Around 35 per cent of IFAD’s overall staff are based across its field offices. Although Meighan and her lawyers primarily work out of IFAD’s headquarters in Rome, they regularly travel on missions to client countries as and when required.

Initially, almost all IFAD’s financing came from member state contributions. However, as IFAD’s shareholders and management realised engagement with the private sector was increasingly vital to achieving SDG 2, Meighan was tasked with recalibrating IFAD’s charter to enable the organisation to work more directly with the private sector. She says that increasingly, her team is trying to harnessing the best aspects of the private sector’s approach with one key difference: ‘Instead of driving for profit, we’re driving for impact for the poorest people in the world. We want to work as a partner within the IFAD to raise and mitigate risk, while at the same time, help find pragmatic solutions so that we really can drive for that impact for the rural poor. This has been a bit of a culture change within the legal department and how we work as lawyers within the IFAD. It’s been exciting and shown good results; we’ve encouraged a lot more cross-functional, impact-driven teamwork.’

Covid-19 response to help prevent global famine

Meighan explains that the Covid-19 pandemic has challenged the IFAD legal team to nimbly solve complex new problems, many not imagined previously. With an economic recession looming, the outlook for global poverty and hunger is bleak. She cites World Bank estimates that this year alone Covid-19 will push 49 million people into extreme poverty. This could potentially lead to a famine of epic proportions in some countries. Development progress could be set back by decades, with South Asia and sub-Saharan Africa the hardest hit.

Legal departments of MDIs across the globe are grappling with the pandemic’s impact on their staff safety, business continuity and the need for dramatically increased support for their target populations. This is particularly the case for IFAD. Headquartered in Rome, IFAD was one of the first such institutions outside of Asia to move overnight to full self-isolation for staff in their homes due to the rapidly spreading crisis in Italy. The IFAD legal department worked closely with the IFAD crisis management team to support staff safety globally and IFAD business continuity, not only in Rome but also in the almost 100 countries where IFAD works.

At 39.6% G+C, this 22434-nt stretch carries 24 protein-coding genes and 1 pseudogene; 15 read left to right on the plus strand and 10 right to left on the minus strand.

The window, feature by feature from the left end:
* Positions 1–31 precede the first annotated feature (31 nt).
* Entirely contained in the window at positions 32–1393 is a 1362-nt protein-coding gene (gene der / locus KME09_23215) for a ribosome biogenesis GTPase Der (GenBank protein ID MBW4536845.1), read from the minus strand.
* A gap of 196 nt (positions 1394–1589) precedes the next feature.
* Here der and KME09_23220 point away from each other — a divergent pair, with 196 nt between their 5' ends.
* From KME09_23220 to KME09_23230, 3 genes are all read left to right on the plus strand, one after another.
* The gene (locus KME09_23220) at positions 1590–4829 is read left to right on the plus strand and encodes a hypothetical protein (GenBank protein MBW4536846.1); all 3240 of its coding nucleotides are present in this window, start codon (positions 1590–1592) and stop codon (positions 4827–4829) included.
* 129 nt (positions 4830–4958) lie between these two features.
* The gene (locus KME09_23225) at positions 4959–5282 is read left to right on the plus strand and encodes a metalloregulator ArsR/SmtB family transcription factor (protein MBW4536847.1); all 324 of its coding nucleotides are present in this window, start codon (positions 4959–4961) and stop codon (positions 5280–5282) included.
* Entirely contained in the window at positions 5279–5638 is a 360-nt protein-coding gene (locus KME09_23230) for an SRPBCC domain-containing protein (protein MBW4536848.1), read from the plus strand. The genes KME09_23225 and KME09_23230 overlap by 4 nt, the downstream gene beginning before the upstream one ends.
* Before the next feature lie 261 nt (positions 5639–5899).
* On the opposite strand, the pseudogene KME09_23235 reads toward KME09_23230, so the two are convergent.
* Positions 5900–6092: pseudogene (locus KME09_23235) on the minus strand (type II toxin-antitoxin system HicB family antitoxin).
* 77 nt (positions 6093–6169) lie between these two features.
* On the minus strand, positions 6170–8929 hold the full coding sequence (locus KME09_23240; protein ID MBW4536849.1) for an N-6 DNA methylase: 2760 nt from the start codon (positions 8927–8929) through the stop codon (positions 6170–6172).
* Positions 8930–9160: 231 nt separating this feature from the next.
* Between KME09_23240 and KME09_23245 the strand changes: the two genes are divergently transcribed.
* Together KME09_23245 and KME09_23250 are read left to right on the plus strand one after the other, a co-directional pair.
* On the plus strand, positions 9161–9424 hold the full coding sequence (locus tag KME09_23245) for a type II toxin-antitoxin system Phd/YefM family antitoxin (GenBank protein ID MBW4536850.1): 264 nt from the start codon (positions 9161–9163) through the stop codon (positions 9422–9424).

Meighan notes that IFAD moved nimbly to full telework and virtual meetings. IFAD’s first-ever virtual EB approved USD $40m seed funding to the new IFAD Rural Poor Stimulus Facility to support rural small farmers through the impact of Covid-19. ‘IFAD have also moved quickly to adapt our internal procedures to streamline operational processes, allow for virtual committee meetings, electronic signatures and exchange of clearances and approvals.’

The IFAD legal team played a significant role in structuring and securing the approval for the $40m in facility seed funding while developing new fast-track processes. Meighan states that this is crucial to get the much-needed funding immediately to support vulnerable small-scale farmers and rural communities. Many such farmers are being forced to use short-term ‘coping’ mechanisms to deal with urgent cash flow (eg, being left with no money to buy key inputs like seeds or fertiliser that they will soon need for the planting season) or to dump healthy food because of lack of access to storage or transport.

With the already challenging rural landscape now coloured by the pandemic, Meighan highlights a key challenge for her team and IFAD in general ‘to embrace the increasing opportunities offered by the private sector to help rural communities have a sustainable future’. ‘We strive to support rural agri-entrepreneurs so by 2030 they don’t need IFAD anymore because they are thriving,’ she says. ‘The pandemic makes achieving this by 2030 even more challenging, requiring redoubled and deepened effort on SDG2. Yet, if we can help create inclusive, sustainable rural economies so that IFAD’s important work crowding-in finance and support to rural agriculture is not needed anymore, that, to me, is success.’